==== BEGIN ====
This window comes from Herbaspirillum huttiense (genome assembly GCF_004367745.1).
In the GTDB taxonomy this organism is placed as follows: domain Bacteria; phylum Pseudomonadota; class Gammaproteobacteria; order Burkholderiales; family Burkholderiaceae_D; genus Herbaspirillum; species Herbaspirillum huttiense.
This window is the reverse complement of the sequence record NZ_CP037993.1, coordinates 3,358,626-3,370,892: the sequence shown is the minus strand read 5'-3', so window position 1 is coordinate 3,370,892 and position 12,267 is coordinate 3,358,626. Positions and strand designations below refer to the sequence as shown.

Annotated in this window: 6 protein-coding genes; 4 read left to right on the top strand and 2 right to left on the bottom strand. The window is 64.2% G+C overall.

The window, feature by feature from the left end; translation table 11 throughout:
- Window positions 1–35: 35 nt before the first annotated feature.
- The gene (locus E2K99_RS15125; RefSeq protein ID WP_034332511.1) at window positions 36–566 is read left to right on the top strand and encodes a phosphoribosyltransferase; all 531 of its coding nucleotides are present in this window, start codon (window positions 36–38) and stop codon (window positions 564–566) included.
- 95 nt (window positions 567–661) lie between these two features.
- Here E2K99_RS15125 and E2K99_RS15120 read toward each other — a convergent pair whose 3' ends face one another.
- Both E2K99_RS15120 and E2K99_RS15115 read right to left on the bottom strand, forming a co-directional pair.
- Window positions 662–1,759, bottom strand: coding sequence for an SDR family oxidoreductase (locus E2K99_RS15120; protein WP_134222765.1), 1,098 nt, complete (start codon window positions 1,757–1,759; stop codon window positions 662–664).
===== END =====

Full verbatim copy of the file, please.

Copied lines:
This window comes from Herbaspirillum huttiense (genome assembly GCF_004367745.1).
In the GTDB taxonomy this organism is placed as follows: domain Bacteria; phylum Pseudomonadota; class Gammaproteobacteria; order Burkholderiales; family Burkholderiaceae_D; genus Herbaspirillum; species Herbaspirillum huttiense.
This window is the reverse complement of the sequence record NZ_CP037993.1, coordinates 3,358,626-3,370,892: the sequence shown is the minus strand read 5'-3', so window position 1 is coordinate 3,370,892 and position 12,267 is coordinate 3,358,626. Positions and strand designations below refer to the sequence as shown.

Annotated in this window: 6 protein-coding genes; 4 read left to right on the top strand and 2 right to left on the bottom strand. The window is 64.2% G+C overall.

The window, feature by feature from the left end; translation table 11 throughout:
- Window positions 1–35: 35 nt before the first annotated feature.
- The gene (locus E2K99_RS15125; RefSeq protein ID WP_034332511.1) at window positions 36–566 is read left to right on the top strand and encodes a phosphoribosyltransferase; all 531 of its coding nucleotides are present in this window, start codon (window positions 36–38) and stop codon (window positions 564–566) included.
- 95 nt (window positions 567–661) lie between these two features.
- Here E2K99_RS15125 and E2K99_RS15120 read toward each other — a convergent pair whose 3' ends face one another.
- Both E2K99_RS15120 and E2K99_RS15115 read right to left on the bottom strand, forming a co-directional pair.
- Window positions 662–1,759, bottom strand: coding sequence for an SDR family oxidoreductase (locus E2K99_RS15120; protein WP_134222765.1), 1,098 nt, complete (start codon window positions 1,757–1,759; stop codon window positions 662–664).